WHAT DO SOCIALISTS SAY?
By Eric Ruder | September 17, 2004 | Page 7
FOR MANY people who agree with Ralph Nader on the issues, there's still a nagging doubt about whether a vote for his independent presidential campaign is wasted. After all, Nader can't win the 2004 election. And if he can't win right now, goes the argument, why vote for him? More to the point, why not vote for John Kerry, as a short-term measure that would at least get George Bush off our necks for the next four years?
John Kerry may support the occupation of Iraq and Israel's occupation of Palestine. He may have voted for the USA PATRIOT Act. But since Nader won't beat Bush or Kerry, doesn't it make sense to vote for the "lesser evil" Democrat and then start protesting the day after the elections?
Our answer is no--whether the question is looked at in the short term or the long term. To begin with, progressive support for John Kerry--and the complicity of many leading left voices in the Democrats' all-out war on Nader--is doing damage right now to the left.
The antiwar movement, for example, hasn't been strengthened by standing up for a pro-war candidate like Kerry. In fact, the opposite is true. Thus, even last spring, when the Abu Ghraib prison torture scandal came to light, much of the antiwar movement was already focused on the election. This has meant that there have been no national demonstrations or other high-profile events organized to give expression to the growing opposition and questioning of the war.
Beyond this, for the tens of thousands of people most committed to opposing the U.S. war on Iraq--the core of activists responsible for organizing last year's enormous demonstrations before the invasion--supporting a candidate who voted to authorize the invasion and who wants to continue the occupation is bound to degrade any sense of purpose or conviction that grassroots organizing is key to stopping Washington's wars.
At a time when the U.S. occupation of Iraq is suffering some of its greatest setbacks at the hands of the Iraqi resistance, there has been no visible expression of solidarity with or support for with the Iraqis--no swelling of the antiwar movement as it becomes increasingly clear that the U.S. is facing a crisis.
The tragedy is that without direct pressure from protests, Washington's war makers can make all sorts of blunders without paying a price. And so they will continue to get away with their war crimes in the future.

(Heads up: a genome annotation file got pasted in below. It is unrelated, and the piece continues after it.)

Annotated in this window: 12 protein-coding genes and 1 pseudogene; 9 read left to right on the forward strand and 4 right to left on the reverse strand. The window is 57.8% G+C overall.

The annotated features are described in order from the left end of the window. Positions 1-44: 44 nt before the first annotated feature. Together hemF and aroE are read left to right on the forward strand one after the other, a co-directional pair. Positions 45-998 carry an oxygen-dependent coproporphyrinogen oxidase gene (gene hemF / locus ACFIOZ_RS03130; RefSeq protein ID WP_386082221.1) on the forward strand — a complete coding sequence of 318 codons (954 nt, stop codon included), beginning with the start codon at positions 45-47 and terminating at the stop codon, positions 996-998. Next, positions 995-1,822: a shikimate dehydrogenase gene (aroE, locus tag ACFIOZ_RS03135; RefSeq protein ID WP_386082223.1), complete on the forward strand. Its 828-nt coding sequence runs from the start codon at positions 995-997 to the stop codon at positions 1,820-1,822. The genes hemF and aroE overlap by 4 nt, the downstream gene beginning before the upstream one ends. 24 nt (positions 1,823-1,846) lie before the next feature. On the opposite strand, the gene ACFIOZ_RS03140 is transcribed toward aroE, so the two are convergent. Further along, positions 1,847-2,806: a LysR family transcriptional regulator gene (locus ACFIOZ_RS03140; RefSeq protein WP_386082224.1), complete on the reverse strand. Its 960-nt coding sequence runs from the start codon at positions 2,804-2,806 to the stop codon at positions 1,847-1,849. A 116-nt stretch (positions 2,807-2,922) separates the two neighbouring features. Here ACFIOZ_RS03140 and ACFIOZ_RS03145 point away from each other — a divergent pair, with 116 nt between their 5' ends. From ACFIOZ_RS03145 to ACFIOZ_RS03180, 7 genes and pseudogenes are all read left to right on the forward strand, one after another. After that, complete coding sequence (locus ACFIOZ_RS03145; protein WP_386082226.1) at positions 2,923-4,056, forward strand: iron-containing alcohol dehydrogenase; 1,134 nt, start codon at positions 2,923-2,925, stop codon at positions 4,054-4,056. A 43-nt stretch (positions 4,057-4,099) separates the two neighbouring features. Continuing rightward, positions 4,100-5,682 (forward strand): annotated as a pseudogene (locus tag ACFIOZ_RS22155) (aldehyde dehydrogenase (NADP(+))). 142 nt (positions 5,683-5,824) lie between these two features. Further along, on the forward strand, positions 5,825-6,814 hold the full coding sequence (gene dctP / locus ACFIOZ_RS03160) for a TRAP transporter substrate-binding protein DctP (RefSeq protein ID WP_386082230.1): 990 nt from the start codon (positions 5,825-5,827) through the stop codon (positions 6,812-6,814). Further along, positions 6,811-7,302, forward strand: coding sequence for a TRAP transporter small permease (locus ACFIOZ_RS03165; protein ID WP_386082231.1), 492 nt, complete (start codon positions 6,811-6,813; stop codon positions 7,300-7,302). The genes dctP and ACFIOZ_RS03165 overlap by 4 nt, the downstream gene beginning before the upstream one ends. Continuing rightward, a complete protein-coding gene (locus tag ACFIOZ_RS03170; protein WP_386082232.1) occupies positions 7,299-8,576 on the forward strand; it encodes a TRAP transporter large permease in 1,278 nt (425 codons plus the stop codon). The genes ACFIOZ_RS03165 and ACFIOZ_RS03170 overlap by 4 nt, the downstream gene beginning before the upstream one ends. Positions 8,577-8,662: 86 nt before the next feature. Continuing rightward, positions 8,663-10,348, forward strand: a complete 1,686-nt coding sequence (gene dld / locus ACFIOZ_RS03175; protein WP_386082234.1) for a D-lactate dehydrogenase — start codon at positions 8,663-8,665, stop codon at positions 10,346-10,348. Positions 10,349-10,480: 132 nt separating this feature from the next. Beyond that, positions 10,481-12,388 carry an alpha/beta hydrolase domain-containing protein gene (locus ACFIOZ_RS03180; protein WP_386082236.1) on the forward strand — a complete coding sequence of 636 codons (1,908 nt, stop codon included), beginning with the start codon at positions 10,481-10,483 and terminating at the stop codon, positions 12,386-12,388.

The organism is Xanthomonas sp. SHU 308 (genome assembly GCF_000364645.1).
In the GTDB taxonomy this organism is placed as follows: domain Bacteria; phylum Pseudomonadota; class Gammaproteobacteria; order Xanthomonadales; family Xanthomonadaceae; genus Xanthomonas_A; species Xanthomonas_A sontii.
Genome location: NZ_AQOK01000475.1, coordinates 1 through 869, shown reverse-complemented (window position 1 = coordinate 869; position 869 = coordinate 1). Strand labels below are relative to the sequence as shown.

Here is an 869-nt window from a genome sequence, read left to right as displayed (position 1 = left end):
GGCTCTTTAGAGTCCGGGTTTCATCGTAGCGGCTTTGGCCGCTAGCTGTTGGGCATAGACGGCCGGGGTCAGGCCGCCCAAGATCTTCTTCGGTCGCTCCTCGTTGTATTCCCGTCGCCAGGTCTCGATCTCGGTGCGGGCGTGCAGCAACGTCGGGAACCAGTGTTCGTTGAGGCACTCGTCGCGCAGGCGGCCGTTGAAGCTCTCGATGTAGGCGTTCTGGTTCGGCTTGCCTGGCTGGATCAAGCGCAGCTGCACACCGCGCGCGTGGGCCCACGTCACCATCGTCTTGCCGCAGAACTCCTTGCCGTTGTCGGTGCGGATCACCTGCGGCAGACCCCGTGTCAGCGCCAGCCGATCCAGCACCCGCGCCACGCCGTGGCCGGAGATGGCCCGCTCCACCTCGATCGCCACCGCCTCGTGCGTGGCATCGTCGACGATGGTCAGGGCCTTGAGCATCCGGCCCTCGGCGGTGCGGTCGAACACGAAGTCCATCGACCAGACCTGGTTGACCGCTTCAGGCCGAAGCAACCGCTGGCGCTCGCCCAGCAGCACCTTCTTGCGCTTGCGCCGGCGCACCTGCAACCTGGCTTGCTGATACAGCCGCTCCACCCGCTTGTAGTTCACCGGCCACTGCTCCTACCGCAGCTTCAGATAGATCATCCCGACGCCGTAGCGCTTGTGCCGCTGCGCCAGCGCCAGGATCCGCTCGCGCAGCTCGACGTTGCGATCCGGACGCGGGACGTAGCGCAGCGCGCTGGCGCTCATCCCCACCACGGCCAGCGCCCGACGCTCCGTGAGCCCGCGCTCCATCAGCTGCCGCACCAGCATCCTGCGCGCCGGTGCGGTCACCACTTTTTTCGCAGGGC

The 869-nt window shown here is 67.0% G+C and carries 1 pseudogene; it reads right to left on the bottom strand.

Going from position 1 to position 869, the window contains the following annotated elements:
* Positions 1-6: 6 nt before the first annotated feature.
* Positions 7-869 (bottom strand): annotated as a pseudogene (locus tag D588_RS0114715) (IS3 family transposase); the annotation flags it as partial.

Beyond this, in the long run, a vote for Nader is important in endorsing the project of building a principled left-wing political alternative, including in the electoral arena. A left that doesn't bend to the Democrats--the greatest weakness of the U.S. left, not only today, but historically--won't just appear out of nowhere one day.
It has to be created--and every election that goes by without starting the process only pushes that day further into the future. Today, high-profile progressive figures like Global Exchange cofounder Medea Benjamin and left-wing columnist Norman Soloman are using their credibility to undermine Nader's campaign and corral left-wing support for Kerry. This despite the fact that Kerry is the most right-wing Democratic presidential candidate in decades.
As Joaquín Bustelo, a socialist and member of the Avocado Education Project, writes, "There are many Democratic Party candidates tons more attractive and progressive than the pro-war multibillionaire John Kerry. And if it is okay to vote even for a Kerry, why not for the rest?" In other words, those who argue for abandoning Nader for Kerry--even if they claim that the need to defeat Bush constitutes a special circumstance that only applies in 2004--are setting the stage for the left to cave to "lesser evilism" in future elections.
As the size and influence of a left-wing alternative grows and poses an even more serious threat to the Democrats, there will be even more, not less, pressure to cave. Voting for Nader today--fully recognizing that he can't win--establishes the principle of wanting better than the "lesser evil" Democrats.
Organizing a base of support for a political alternative to the two parties of Corporate America isn't an extra add-on, but a necessary and critical step in the development of the U.S. left. If we ever want to put an end to the ability of the Democratic Party to derail the project of building social movements and struggles from below--the real hope for winning social change--we have to begin the process now.
That's why the old saying of Socialist Party leader Eugene Debs--"I'd rather vote for something I want and not get it, than vote for something I don't want and get it"--is more relevant than ever.